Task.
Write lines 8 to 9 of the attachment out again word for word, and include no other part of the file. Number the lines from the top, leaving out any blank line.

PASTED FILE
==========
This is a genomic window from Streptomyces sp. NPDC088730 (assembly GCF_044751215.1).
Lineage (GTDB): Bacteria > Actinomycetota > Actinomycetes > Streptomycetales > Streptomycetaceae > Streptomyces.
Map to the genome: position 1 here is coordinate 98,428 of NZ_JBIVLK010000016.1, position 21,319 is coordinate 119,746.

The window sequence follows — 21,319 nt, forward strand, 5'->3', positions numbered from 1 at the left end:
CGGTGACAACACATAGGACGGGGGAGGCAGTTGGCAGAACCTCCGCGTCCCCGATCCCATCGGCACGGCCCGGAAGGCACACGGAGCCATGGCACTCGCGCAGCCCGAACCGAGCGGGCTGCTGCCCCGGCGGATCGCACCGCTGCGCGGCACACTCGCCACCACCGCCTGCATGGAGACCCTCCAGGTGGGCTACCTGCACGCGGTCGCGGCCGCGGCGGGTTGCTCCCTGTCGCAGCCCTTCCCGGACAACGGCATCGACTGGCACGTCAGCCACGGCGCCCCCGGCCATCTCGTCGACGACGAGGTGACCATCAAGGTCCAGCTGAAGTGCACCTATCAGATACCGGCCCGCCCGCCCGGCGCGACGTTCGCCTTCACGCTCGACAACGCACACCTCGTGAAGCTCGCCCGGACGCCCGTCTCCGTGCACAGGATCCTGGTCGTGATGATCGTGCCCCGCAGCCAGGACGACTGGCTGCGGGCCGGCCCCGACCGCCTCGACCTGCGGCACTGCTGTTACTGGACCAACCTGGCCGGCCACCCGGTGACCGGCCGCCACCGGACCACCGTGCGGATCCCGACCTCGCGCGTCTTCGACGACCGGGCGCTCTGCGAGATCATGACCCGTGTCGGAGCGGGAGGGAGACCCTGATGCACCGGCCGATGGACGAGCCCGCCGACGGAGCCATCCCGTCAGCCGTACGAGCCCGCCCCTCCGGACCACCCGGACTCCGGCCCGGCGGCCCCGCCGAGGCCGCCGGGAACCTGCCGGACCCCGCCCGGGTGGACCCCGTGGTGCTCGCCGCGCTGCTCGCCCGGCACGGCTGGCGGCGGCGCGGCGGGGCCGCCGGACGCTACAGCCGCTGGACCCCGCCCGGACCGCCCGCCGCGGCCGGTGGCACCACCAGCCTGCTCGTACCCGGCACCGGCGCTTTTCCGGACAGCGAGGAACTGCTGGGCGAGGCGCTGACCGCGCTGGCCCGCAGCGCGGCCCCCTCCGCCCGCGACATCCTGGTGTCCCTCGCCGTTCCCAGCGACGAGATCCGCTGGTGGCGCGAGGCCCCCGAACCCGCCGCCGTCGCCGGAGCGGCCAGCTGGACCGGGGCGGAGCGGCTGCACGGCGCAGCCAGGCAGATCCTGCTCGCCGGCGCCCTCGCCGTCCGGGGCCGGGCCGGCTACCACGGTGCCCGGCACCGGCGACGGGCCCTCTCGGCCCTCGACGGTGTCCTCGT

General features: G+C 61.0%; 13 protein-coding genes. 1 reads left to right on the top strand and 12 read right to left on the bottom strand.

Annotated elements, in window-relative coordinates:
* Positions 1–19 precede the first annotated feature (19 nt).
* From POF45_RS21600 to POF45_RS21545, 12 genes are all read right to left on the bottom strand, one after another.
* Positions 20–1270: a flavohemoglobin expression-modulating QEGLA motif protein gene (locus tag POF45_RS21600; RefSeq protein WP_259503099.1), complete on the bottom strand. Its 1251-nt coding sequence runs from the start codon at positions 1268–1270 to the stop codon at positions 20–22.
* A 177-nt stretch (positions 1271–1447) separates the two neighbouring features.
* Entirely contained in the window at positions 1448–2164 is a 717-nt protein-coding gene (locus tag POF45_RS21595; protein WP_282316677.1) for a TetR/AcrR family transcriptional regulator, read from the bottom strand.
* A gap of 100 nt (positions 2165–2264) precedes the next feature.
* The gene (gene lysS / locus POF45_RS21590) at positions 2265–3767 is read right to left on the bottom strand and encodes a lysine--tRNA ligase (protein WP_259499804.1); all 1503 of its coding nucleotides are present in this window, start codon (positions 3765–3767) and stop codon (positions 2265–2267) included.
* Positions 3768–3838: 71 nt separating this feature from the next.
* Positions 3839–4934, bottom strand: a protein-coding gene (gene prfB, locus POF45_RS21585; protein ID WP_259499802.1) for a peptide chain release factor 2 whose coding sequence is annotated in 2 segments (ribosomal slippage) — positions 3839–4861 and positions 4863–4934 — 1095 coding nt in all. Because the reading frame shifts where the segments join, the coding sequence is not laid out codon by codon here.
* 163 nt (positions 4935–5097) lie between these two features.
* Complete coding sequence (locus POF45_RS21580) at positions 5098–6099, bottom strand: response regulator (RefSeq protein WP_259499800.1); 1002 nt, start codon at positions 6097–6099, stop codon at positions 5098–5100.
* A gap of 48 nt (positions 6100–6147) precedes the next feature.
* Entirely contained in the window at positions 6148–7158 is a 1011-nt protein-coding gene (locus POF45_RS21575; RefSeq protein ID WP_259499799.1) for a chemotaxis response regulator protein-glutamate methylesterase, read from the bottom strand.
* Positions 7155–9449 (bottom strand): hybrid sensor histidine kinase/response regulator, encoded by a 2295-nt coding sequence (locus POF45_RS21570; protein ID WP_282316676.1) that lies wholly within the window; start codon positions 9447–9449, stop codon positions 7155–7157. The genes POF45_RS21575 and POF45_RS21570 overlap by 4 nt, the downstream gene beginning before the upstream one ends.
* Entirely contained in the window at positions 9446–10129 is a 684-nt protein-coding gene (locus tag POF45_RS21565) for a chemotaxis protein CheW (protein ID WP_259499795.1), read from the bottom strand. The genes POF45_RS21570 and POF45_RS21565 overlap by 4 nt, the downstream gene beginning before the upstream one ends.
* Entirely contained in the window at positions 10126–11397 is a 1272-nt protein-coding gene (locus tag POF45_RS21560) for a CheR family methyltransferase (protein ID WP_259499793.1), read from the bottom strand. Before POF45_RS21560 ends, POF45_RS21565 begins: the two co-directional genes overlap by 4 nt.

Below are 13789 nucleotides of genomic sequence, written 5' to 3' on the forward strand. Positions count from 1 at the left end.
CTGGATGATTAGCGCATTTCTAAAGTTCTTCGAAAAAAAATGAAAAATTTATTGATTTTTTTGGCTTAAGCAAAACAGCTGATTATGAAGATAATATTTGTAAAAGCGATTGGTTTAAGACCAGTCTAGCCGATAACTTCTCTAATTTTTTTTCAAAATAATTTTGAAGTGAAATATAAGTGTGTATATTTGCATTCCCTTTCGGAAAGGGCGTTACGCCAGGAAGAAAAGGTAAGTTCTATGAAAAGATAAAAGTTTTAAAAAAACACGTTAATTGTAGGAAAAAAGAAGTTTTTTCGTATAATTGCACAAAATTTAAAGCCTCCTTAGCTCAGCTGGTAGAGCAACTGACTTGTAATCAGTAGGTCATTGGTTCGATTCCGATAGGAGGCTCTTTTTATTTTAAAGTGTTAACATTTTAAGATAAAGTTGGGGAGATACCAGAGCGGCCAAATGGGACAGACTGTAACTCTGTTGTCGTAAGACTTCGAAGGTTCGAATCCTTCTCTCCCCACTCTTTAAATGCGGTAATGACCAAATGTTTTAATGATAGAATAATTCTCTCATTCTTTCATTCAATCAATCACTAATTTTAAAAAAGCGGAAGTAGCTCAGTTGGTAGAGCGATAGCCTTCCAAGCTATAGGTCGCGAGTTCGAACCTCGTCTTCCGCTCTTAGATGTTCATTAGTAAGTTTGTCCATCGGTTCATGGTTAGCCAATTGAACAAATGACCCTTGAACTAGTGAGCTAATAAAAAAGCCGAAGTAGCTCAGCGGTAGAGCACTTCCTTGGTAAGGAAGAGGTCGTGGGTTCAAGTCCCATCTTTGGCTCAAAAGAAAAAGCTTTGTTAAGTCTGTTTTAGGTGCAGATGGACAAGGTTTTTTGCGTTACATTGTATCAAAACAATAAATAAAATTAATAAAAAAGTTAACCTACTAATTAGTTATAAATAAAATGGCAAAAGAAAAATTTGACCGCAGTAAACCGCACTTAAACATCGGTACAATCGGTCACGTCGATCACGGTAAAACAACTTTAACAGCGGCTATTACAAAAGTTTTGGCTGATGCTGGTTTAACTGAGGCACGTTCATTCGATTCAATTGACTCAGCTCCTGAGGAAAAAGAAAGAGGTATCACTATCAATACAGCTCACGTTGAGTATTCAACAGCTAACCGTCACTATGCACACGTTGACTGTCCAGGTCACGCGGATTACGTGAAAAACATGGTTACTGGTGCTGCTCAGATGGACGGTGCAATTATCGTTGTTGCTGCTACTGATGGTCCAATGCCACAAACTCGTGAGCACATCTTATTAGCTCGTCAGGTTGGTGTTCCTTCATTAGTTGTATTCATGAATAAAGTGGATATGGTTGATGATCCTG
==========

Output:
* Positions 1–19 precede the first annotated feature (19 nt).
* From POF45_RS21600 to POF45_RS21545, 12 genes are all read right to left on the bottom strand, one after another.